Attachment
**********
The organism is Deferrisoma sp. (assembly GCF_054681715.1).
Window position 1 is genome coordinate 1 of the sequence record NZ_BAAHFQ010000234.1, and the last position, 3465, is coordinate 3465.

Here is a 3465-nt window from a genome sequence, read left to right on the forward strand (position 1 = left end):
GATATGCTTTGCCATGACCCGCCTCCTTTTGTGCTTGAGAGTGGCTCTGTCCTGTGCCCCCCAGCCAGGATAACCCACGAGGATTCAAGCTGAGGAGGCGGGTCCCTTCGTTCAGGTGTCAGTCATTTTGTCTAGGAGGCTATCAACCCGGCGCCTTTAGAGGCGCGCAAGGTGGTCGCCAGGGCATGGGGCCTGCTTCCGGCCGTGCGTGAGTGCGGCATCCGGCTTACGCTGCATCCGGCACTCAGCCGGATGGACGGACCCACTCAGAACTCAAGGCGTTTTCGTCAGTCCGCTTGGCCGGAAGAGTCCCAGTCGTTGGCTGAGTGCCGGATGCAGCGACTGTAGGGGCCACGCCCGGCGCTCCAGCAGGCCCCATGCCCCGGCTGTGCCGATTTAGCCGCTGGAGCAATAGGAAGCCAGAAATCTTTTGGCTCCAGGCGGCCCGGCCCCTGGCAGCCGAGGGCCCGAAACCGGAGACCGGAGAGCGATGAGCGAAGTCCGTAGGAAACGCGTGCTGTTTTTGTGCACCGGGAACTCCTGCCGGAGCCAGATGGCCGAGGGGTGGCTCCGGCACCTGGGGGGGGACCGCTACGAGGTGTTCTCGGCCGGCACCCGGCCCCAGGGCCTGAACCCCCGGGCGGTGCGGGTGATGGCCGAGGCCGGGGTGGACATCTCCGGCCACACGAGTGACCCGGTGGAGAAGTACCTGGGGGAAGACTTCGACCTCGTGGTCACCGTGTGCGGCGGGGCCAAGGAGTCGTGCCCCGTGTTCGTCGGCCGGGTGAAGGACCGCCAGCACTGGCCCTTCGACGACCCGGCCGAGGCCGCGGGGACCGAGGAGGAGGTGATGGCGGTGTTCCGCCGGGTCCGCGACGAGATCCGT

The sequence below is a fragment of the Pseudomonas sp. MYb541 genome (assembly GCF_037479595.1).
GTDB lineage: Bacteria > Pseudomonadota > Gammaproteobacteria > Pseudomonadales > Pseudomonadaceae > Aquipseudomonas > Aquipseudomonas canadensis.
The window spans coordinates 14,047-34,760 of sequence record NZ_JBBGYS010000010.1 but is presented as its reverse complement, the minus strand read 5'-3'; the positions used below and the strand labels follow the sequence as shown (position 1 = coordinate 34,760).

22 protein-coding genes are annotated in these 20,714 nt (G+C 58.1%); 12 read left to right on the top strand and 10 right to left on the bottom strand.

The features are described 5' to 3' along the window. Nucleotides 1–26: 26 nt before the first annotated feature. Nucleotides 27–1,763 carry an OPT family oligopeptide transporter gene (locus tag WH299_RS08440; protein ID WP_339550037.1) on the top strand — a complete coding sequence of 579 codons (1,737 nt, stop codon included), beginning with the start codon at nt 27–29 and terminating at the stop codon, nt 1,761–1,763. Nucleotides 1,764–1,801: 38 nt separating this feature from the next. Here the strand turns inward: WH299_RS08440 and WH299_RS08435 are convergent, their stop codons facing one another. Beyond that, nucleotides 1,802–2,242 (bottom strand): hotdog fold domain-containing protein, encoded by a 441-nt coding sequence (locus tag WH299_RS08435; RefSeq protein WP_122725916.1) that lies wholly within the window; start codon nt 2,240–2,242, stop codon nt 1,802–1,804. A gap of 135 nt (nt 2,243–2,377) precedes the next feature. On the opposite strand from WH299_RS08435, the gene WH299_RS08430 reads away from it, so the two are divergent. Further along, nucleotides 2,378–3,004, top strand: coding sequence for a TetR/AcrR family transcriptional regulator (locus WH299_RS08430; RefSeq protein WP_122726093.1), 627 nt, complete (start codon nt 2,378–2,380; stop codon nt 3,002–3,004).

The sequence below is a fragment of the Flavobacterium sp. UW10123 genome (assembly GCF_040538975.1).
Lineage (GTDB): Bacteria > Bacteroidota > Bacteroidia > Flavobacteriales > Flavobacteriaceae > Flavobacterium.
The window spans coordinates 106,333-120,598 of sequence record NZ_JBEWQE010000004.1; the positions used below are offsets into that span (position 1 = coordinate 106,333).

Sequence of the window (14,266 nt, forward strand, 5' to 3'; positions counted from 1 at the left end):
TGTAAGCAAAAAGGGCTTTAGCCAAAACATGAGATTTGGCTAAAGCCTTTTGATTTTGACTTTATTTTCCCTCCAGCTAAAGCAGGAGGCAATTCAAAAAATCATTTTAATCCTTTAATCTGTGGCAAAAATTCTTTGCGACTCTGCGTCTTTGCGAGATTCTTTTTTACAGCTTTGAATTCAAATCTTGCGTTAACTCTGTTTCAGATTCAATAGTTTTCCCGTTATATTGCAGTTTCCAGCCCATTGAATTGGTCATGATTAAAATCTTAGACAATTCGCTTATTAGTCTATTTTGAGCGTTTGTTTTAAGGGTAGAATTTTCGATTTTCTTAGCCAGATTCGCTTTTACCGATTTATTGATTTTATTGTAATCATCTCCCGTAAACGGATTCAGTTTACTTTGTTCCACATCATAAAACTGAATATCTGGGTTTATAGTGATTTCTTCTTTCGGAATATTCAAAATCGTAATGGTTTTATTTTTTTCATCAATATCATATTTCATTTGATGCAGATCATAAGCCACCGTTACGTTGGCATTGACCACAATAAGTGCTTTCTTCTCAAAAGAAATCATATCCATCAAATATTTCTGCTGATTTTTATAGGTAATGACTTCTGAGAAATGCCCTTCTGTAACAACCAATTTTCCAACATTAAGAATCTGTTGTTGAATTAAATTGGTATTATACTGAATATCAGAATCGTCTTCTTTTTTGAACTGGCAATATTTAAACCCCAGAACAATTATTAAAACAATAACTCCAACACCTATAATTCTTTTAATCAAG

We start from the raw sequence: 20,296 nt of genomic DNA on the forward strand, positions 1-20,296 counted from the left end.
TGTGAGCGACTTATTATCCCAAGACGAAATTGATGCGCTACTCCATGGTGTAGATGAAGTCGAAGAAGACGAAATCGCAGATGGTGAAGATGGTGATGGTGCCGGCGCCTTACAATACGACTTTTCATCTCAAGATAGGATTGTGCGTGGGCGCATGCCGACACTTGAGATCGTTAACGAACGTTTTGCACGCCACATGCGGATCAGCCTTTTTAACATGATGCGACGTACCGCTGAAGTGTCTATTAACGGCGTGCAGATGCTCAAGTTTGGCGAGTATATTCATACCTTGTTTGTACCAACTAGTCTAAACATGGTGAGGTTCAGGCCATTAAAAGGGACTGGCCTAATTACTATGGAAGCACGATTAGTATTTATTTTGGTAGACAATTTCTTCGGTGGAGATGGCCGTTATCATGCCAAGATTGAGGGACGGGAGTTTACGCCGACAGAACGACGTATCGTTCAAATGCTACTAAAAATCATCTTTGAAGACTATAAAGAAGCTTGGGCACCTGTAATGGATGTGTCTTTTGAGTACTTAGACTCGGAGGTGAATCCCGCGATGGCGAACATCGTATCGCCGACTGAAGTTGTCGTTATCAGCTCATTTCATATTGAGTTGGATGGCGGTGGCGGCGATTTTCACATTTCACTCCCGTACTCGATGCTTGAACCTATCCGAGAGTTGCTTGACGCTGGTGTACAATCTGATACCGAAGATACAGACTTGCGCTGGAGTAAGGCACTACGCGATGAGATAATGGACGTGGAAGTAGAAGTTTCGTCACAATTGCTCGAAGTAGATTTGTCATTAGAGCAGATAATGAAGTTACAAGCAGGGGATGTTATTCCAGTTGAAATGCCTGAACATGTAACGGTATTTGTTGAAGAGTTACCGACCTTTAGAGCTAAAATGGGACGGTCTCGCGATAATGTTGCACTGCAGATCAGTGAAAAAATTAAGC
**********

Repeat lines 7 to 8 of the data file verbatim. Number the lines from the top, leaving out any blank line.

The window spans coordinates 14,047-34,760 of sequence record NZ_JBBGYS010000010.1 but is presented as its reverse complement, the minus strand read 5'-3'; the positions used below and the strand labels follow the sequence as shown (position 1 = coordinate 34,760).

22 protein-coding genes are annotated in these 20,714 nt (G+C 58.1%); 12 read left to right on the top strand and 10 right to left on the bottom strand.